A COMPLEX AND BEAUTIFUL SERIES OF EQUINE STUDIES EXPLORING THE ANCIENT JAPANESE NOTION OF 'SHINME'
- THE SACRED HORSE
The tradition of dedicating horses to religious shrines in Japan grew from the belief that divine spirits, or 'Kami', often appeared on horseback. Over the centuries they were gradually replaced, first with statues and latterly with votive tablets. In Shinme, Christian has combined modern Japanese aesthetics with ancient ideas to create his own contemporary interpretation of the art of the sacred horse. Find out more about the collection in this fascinating short film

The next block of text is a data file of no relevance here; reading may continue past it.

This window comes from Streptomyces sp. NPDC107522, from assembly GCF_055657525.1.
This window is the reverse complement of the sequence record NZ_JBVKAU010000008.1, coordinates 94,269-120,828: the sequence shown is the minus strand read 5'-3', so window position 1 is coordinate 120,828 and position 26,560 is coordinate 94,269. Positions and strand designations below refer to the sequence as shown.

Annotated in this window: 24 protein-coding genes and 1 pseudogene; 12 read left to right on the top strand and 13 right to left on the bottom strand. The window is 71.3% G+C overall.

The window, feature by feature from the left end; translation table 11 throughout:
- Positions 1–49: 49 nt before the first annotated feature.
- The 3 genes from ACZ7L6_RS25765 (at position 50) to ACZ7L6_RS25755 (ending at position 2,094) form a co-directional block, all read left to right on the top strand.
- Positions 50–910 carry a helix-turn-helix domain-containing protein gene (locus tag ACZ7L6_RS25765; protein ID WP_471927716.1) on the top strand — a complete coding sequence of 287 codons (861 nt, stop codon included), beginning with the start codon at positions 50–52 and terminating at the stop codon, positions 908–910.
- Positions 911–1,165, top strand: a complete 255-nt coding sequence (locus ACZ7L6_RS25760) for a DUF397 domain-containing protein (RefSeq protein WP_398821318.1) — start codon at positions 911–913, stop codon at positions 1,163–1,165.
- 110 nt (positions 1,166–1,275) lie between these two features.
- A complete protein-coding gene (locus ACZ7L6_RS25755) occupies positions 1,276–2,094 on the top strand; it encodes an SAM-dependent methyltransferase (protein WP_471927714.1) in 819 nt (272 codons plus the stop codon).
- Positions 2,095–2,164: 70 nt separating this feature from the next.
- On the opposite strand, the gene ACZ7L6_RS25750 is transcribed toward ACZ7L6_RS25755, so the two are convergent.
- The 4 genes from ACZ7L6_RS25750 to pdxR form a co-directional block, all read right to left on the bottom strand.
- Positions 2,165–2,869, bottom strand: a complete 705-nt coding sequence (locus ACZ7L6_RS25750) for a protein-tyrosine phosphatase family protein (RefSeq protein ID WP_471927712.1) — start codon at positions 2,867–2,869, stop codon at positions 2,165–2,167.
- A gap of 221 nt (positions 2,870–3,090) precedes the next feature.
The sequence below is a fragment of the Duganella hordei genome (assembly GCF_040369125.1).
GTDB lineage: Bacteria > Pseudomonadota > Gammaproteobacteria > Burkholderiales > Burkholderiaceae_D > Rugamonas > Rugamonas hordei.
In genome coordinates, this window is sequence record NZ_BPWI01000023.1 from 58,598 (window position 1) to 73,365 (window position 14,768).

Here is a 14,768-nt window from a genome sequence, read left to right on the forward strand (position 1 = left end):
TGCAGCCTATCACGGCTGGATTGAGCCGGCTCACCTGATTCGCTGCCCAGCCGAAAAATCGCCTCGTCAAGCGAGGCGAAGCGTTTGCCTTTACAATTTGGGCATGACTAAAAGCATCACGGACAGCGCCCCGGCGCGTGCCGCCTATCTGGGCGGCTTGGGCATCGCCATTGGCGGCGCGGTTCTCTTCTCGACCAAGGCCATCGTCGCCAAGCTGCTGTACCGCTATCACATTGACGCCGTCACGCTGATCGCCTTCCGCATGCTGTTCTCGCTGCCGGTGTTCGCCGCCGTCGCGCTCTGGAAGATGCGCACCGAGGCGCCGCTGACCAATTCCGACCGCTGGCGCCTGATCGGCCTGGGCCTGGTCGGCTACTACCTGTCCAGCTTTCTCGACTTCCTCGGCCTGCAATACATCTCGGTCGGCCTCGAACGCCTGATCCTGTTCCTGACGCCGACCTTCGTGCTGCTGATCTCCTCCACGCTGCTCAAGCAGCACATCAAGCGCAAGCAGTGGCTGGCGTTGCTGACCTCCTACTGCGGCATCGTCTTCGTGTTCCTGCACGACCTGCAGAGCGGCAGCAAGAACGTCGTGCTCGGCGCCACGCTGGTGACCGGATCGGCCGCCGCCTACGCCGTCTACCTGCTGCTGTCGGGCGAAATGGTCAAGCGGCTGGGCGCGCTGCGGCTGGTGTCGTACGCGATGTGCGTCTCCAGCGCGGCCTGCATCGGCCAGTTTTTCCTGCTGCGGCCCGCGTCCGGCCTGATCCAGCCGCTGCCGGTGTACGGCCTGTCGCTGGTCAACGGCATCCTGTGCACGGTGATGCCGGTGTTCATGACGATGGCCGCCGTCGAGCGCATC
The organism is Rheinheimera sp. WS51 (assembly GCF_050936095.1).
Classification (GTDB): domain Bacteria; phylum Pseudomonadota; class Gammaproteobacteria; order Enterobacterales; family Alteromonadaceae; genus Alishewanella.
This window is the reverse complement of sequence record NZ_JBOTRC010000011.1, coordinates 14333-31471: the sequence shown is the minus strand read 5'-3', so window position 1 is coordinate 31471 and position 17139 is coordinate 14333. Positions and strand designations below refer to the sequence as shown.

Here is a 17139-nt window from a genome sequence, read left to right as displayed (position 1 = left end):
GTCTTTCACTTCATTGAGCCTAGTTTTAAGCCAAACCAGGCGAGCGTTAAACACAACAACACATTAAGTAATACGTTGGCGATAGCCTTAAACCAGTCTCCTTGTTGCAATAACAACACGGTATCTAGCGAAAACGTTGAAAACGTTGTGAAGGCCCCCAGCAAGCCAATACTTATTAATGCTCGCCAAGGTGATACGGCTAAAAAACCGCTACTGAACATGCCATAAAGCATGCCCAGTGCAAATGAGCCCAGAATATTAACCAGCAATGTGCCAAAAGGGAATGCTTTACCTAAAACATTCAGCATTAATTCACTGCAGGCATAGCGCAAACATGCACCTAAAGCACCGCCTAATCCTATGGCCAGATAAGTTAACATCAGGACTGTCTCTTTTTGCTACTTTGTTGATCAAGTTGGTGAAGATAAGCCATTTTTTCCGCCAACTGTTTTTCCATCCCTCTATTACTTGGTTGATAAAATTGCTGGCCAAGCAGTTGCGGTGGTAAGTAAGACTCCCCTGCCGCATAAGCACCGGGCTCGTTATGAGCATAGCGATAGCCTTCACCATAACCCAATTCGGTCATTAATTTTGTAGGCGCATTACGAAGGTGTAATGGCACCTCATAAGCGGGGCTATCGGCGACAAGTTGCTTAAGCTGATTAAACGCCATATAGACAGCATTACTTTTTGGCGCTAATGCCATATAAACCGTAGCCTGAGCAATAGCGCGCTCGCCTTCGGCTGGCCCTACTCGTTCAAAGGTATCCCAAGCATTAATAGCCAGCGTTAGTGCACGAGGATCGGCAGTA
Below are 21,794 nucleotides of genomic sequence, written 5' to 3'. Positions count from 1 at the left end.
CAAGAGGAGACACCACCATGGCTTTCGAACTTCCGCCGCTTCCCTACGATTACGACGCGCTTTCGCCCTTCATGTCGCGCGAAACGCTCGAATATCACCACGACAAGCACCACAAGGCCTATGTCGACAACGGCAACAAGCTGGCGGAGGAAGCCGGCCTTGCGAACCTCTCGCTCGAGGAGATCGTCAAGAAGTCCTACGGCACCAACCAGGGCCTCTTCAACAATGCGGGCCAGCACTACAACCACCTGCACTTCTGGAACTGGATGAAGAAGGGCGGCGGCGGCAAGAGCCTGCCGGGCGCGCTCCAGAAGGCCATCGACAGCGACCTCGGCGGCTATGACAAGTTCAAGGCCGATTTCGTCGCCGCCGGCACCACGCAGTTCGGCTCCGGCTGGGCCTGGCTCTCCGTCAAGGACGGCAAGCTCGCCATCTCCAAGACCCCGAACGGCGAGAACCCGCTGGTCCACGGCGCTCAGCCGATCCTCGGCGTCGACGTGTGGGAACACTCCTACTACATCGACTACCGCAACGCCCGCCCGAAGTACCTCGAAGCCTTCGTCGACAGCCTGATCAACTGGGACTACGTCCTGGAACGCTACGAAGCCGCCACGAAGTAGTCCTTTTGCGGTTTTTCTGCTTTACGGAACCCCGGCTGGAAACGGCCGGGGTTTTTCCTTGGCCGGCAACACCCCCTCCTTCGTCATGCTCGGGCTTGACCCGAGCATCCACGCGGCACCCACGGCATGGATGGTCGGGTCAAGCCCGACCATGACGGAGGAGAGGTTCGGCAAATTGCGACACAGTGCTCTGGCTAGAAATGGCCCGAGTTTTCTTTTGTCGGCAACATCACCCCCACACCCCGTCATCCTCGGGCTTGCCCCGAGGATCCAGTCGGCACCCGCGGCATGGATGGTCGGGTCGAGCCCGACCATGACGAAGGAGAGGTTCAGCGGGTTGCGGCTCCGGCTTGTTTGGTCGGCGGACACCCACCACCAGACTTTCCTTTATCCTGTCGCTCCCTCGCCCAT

FROM CHRISTIAN HOOK'S EXTRAORDINARY SHINME COLLECTION WE HAVE PRODUCED SIX MUSEUM QUALITY LIMITED EDITIONS.
The fractured nature of these works refers to the concept of wabi-sabi, a Buddhist influenced notion in Japanese aesthetics that celebrates the existence of imperfection, impermanence and incompleteness as the three marks of existence. The term breaks down into ‘wabi’, defined as flawed simplicity, and ‘sabi’, which expresses the effects of age. Together, wabi-sabi speaks to the changes wrought on a subject by the passage of time, a concept which collectors will recognise as central to Christian Hook’s oeuvre.